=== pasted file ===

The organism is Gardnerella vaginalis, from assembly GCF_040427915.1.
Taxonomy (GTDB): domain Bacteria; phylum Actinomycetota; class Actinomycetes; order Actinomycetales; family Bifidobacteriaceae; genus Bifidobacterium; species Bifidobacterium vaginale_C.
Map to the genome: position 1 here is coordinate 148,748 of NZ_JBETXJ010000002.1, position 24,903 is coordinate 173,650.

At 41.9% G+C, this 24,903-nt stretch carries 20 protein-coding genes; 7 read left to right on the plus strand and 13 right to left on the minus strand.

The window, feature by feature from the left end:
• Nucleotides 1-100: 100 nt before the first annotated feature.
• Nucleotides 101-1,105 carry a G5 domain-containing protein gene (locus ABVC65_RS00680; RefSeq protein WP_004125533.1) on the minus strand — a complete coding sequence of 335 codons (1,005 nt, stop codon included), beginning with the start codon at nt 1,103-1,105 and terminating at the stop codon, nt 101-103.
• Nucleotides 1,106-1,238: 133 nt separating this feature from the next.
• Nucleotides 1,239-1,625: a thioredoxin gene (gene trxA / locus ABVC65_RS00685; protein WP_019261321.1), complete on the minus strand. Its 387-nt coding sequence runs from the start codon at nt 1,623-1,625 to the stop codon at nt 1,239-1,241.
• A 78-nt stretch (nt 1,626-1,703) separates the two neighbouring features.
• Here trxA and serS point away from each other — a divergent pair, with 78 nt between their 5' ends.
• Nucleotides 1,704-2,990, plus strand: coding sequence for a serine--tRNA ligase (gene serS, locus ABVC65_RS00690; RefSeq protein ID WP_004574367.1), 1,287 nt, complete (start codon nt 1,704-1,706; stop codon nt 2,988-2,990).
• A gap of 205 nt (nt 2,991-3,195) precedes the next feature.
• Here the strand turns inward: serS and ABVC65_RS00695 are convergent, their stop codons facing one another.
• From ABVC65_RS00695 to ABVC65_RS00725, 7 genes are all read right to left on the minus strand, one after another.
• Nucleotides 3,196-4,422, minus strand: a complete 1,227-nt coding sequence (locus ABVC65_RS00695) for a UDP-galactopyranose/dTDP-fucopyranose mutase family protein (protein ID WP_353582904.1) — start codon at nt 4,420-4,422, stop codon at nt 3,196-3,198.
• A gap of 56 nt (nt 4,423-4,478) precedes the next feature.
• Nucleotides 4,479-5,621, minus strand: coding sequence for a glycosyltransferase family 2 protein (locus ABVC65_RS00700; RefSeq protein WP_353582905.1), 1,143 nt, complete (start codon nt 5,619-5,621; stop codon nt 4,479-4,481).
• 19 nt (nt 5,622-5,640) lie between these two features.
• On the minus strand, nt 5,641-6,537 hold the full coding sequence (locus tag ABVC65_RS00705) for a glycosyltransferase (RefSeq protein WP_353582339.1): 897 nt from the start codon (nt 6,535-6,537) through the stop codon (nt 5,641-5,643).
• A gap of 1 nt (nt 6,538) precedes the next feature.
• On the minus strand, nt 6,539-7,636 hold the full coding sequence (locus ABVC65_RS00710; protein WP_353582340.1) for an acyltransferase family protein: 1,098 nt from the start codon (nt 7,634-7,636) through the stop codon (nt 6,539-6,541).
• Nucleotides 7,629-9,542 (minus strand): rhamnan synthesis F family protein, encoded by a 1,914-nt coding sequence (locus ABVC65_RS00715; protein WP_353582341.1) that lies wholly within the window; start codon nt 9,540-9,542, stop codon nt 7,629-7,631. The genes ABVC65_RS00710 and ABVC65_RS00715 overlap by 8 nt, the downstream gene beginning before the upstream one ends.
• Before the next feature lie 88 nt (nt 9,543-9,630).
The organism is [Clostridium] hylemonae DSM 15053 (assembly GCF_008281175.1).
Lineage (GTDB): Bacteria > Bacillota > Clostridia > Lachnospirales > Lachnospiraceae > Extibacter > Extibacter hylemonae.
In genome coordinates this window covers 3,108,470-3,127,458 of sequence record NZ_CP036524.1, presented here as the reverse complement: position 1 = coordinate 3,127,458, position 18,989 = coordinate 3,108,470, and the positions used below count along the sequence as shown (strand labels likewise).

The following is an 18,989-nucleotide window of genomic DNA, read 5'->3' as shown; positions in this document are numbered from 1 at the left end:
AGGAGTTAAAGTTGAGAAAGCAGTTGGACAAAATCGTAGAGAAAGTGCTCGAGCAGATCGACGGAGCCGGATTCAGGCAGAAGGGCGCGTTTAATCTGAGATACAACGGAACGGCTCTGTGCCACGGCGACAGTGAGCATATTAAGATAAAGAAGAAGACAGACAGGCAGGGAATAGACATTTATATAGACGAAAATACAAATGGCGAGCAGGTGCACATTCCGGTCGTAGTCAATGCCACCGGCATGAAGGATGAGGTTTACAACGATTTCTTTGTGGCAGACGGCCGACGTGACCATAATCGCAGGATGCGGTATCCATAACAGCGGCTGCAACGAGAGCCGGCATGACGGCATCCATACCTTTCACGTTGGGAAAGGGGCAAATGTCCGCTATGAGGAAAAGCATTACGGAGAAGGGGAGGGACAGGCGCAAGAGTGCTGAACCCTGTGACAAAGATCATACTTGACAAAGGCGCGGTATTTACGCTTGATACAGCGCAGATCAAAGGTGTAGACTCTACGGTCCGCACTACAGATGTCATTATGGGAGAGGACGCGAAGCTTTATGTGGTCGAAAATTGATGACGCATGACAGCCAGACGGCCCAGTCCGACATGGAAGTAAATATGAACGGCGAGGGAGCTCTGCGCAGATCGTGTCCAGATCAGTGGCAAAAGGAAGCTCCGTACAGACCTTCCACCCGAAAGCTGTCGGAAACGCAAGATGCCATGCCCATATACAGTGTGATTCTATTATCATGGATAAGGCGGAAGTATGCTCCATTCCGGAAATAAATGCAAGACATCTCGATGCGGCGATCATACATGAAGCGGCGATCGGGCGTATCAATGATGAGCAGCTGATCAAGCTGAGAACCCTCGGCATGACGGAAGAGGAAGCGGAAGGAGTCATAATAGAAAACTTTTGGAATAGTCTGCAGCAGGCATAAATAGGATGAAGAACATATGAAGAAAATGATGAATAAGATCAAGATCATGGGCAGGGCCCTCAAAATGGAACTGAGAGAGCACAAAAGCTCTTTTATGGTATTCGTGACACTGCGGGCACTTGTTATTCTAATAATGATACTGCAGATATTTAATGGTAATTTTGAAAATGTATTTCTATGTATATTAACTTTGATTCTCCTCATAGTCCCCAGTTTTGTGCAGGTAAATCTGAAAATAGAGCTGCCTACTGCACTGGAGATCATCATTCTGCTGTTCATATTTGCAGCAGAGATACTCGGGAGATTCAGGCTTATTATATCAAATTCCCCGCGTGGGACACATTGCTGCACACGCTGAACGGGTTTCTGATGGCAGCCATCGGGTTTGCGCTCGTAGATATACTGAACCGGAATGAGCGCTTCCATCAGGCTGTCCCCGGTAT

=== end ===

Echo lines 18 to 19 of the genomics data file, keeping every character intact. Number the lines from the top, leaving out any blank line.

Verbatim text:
• Nucleotides 4,479-5,621, minus strand: coding sequence for a glycosyltransferase family 2 protein (locus ABVC65_RS00700; RefSeq protein WP_353582905.1), 1,143 nt, complete (start codon nt 5,619-5,621; stop codon nt 4,479-4,481).
• 19 nt (nt 5,622-5,640) lie between these two features.